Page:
Starting Monday, March 14, masks are strongly recommended, but not required.  BUSD will continue to adhere to CDPH guidelines.

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BUSD Update- Parents/Guardians

Damon J. Wright, Ed.D Superintendent of Schools

September 26, 2022

Be Kind Community
The City of Benicia has been anonymously selected as a “be kind community” for October. Upon reviewing the “be kind community” campaign, BUSD has decided to participate in this initiative. BUSD believes the “be kind community concept” aligns with our Positive Behavior Intervention Systems of support, Social Emotional Learning and LCAP goals. The initiative aims to: “to raise awareness for the importance of kindness within the local community. The weekly initiatives aim to influence the public to have a greater consideration for each other and look for opportunities to intentionally add value to others through simple acts of kindness.” Each week in October, BUSD will participate in the following themed initiatives outlined in the program:

  • WEEK ONE (October 1-9): See Someone Say Something
    • Foster interpersonal skills by encouraging eye contact, greetings, and conversation.
  • WEEK TWO (October 10-16): Pay It Forward
    • Create a positive culture through random acts of kindness.
  • WEEK THREE (October 17-23): Serve a Servant
    • Show appreciation for those that provide service to us.
  • WEEK FOUR (October 24-31): Kindness Card
    • Provide written words of encouragement through kindness cards.

You can find additional information regarding the “be kind community” on the website linked here: https://bekind.city

be kink community
Loitering in Southampton Shopping Center

The Benicia Unified School District and the Benicia Police Department will address unwarranted loitering in the Southampton Shopping Center on Friday afternoons. The District has received multiple reports of students misbehaving, thus impacting local businesses. Reports included:

  • students riding skateboards and scooters inside of local stores,
  • multiple fights,
  • students destroying products in the store and running away, 
  • students using inappropriate language toward business employees when confronted.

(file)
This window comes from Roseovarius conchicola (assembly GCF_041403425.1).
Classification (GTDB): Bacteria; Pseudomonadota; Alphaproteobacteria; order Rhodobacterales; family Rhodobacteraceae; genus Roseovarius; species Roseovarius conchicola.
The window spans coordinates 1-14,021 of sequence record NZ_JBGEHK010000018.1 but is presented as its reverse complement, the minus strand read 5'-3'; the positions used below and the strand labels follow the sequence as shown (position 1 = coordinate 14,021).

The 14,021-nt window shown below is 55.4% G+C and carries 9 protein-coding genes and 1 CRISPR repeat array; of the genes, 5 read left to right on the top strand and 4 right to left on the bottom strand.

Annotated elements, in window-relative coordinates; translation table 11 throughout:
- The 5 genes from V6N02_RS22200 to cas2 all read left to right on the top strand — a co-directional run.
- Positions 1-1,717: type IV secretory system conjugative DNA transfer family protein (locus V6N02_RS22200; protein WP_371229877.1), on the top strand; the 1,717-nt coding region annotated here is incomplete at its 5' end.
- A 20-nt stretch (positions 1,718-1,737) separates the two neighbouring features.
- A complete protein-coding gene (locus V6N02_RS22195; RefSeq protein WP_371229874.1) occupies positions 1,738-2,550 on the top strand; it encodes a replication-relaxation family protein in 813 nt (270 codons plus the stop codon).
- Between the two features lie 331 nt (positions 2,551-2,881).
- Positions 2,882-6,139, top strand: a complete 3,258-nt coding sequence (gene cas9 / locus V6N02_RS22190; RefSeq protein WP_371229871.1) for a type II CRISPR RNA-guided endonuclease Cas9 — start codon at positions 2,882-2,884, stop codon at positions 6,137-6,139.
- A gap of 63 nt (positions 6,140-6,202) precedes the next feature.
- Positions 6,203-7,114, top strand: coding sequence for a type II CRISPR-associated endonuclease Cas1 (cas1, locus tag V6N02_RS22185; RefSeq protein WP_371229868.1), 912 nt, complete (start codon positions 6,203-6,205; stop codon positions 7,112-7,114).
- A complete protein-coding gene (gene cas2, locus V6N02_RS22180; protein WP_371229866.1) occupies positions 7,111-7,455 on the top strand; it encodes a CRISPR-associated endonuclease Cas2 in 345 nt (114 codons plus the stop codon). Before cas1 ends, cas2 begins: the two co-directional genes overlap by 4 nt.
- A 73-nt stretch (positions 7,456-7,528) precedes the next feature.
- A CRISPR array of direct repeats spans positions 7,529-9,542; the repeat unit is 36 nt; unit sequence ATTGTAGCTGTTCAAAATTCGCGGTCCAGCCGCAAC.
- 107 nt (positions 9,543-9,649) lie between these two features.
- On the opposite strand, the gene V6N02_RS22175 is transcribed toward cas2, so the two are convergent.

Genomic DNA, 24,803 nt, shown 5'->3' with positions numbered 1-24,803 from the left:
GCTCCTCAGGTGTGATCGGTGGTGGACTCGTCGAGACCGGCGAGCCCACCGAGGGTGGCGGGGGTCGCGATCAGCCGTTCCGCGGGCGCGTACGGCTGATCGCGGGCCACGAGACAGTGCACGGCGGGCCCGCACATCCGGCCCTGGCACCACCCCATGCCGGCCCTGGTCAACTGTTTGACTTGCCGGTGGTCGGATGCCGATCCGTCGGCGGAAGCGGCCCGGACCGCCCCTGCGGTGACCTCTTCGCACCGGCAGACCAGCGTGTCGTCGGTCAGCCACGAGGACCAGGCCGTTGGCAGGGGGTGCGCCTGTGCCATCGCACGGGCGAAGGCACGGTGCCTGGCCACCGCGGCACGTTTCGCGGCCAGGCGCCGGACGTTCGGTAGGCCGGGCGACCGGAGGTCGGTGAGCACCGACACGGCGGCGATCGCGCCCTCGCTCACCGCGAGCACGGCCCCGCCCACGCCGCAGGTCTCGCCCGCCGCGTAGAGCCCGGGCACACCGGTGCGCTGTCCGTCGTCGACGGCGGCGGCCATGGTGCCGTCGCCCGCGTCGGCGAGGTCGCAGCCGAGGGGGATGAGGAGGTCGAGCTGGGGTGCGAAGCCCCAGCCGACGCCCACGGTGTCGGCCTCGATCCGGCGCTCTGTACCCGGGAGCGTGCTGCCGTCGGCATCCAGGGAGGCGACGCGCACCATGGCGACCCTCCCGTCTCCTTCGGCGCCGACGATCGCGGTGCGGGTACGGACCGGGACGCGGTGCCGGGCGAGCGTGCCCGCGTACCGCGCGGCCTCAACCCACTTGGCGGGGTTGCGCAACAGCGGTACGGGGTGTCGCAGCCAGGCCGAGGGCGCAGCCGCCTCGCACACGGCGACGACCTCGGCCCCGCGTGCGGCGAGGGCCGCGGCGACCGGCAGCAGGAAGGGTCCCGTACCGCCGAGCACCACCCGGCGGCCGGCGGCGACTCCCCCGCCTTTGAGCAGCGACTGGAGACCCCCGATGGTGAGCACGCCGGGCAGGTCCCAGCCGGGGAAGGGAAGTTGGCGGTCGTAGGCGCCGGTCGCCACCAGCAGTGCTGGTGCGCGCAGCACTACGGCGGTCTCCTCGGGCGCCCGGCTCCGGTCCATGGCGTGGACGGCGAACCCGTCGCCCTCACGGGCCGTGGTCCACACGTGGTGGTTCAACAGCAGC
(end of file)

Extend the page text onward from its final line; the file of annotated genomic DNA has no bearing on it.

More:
These behaviors described above do not reflect the characteristics of the BUSD Ideal Graduate, and the District will not tolerate them. BUSD and BPD will meet this week and identify strategies to address the disturbances. We also ask our parents /guardians to remind their children to refrain from visiting the shopping center unless they are patrons of the local businesses. If students visit the shopping center as consumers, we expect them to behave respectfully and responsibly.

Complaint Resolution

The BUSD values our relationships with our educational partners and aims to resolve concerns swiftly should they arise. If grievances arise, the District encourages the complainant to resolve their concern with the employee before escalating the matter to a formal complaint. Governing Board policy, 1312.1: Complaints Concerning District Employees, states, “Every effort should be made to resolve complaints regarding district employees at the earliest possible stage. Any person who complains about a district employee shall be encouraged to resolve the matter informally through direct communication with the employee whenever possible.”

Hand shake
BUSD Equity Statement
BUSD ensures that historically marginalized students’ voices, cultures, identities and stories are valued and celebrated. To assure our students thrive,  BUSD will dismantle barriers and advance policies and practices that support our diverse community. 
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National Hispanic Heritage Month
BUSD celebrates National Hispanic Heritage Month.  Elementary-aged students continue learning and embracing Hispanic heritage  through researching and discussing historical figures, including Roberto Clemente, Ellen Ochoa, Frida, and Alicia Alonso. Students are also reading Hispanic Culture themed literature including,

  • Mango, Abuela and Me, 
  • The Pinata that the Farm Maiden Hung, Bright Star, 
  • Abuela and I Make Flan, 
  • The Palatero Man,